Wild salmon, trout, char, grayling, and whitefish (collectively salmonids) have been a significant local food and cultural resource for Pacific Northwest peoples for millennia. The location, size, and distribution of urban areas along streams, rivers, estuaries, and coasts directly and indirectly alter and degrade wild salmonid populations and their habitats. Although urban and exurban areas typically cover a smaller fraction of the landscape than other land uses combined, they have profound consequences for local ecosystems, aquatic and terrestrial populations, and water quality and quantity.aUS Geological Survey, Tacoma, WA Konrad CP, Booth DB (2005) Hydrologic changes in urban streams and their ... U.S. Fish and Wildlife Service, Portland, OR Mote PW, Parson EA, Hamlet AF, Keeton WS, Lettenmaier D, Mantua N, Miles EL, anbsp;...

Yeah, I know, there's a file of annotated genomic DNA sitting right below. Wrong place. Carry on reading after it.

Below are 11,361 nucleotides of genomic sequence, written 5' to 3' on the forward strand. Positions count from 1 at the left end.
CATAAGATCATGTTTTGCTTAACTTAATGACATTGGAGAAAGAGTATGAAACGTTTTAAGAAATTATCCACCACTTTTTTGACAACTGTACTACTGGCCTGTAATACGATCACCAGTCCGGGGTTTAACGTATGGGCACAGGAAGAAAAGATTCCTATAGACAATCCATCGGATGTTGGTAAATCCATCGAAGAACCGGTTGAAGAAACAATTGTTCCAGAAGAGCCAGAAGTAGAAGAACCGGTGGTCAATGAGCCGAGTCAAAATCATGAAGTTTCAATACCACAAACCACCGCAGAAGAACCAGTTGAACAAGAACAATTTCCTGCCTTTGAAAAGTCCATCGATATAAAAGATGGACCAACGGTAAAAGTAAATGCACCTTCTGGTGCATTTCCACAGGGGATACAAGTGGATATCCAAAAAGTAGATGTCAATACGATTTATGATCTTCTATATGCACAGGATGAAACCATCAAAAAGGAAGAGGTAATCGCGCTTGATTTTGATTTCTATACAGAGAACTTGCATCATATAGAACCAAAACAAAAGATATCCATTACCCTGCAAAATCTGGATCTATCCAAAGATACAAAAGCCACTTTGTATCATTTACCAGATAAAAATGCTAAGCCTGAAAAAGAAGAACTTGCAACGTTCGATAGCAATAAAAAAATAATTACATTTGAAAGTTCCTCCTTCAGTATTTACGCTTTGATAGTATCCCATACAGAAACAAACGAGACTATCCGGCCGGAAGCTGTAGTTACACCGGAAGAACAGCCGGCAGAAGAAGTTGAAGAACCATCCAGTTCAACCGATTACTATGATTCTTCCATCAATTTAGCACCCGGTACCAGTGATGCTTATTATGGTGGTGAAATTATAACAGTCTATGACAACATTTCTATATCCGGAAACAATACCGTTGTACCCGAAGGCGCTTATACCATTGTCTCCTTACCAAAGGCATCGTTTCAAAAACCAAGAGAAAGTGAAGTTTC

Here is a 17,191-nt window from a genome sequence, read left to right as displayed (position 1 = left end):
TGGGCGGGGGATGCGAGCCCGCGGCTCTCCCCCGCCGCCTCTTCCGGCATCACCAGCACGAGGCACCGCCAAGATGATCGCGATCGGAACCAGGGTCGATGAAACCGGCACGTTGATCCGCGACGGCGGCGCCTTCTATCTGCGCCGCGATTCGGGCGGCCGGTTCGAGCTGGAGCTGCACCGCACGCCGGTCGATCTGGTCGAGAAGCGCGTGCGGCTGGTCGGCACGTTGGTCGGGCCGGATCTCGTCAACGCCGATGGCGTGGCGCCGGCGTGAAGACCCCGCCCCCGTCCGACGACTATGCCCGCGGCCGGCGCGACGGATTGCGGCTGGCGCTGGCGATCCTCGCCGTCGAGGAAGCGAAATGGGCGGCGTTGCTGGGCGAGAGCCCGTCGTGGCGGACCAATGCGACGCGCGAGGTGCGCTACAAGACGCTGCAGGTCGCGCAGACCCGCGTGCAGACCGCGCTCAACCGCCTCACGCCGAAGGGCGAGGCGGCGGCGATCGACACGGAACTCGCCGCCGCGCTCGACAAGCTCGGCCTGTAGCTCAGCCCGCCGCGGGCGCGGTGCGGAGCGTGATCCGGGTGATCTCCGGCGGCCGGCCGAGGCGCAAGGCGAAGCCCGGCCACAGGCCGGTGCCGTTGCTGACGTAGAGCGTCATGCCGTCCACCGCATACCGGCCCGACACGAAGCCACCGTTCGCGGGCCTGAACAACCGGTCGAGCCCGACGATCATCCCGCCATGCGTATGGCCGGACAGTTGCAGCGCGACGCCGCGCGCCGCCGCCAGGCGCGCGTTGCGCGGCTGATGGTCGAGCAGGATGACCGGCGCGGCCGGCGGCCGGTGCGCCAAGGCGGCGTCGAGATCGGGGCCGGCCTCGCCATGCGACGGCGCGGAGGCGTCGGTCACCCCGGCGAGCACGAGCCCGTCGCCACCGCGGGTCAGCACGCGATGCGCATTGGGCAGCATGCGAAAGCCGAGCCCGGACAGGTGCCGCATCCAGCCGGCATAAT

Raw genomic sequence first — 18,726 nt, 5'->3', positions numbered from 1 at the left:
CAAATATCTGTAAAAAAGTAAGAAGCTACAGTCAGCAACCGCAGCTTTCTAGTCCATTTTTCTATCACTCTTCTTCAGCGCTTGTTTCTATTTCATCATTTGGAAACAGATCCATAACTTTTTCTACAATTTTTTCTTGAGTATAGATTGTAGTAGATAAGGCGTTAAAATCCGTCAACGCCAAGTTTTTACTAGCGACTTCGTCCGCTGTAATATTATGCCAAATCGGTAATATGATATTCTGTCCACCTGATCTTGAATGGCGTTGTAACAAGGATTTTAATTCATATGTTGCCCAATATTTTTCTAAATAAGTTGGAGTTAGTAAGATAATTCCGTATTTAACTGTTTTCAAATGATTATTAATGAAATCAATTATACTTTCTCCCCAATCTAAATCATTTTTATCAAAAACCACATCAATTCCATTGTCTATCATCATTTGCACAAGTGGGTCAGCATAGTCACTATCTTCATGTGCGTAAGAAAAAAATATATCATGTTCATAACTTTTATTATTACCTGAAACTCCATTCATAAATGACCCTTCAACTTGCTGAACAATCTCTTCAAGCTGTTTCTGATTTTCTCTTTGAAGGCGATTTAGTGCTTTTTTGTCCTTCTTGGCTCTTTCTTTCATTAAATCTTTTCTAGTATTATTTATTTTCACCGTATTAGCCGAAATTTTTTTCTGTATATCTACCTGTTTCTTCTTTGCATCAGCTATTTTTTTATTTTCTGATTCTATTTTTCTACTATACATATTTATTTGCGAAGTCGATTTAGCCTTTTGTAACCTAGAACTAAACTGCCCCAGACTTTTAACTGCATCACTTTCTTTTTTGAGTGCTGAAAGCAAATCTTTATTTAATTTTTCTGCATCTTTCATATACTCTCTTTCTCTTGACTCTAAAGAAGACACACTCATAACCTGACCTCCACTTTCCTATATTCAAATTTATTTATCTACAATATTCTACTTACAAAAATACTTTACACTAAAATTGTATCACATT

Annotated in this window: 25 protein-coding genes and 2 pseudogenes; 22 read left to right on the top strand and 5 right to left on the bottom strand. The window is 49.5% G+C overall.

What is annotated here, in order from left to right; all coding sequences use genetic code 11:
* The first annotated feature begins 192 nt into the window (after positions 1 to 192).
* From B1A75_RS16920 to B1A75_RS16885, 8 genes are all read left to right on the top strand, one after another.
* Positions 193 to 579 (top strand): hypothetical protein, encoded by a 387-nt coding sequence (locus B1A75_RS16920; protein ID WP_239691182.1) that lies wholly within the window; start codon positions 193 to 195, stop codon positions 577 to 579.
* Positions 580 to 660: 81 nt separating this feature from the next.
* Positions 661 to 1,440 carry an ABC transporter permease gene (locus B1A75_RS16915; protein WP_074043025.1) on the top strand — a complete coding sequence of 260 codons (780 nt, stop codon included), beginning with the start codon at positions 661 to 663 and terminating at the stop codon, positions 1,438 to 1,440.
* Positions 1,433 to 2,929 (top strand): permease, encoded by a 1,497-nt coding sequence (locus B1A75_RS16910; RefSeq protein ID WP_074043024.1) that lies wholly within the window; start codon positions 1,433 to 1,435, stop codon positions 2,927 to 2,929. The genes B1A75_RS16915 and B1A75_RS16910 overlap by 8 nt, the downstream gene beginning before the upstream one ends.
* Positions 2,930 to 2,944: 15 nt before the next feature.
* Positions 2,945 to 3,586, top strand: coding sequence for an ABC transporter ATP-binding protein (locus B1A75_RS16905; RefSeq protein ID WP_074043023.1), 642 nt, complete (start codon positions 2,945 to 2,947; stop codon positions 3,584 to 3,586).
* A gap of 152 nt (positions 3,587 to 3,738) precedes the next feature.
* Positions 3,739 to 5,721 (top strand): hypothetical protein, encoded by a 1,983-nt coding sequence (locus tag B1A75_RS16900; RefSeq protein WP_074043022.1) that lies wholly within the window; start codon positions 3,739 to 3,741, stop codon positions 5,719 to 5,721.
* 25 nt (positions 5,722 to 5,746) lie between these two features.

|Title||:||Wild Salmonids in the Urbanizing Pacific Northwest|
|Author||:||J. Alan Yeakley, Kathleen G. Maas-Hebner, Robert M. Hughes|
|Publisher||:||Springer Science & Business Media - 2013-11-20|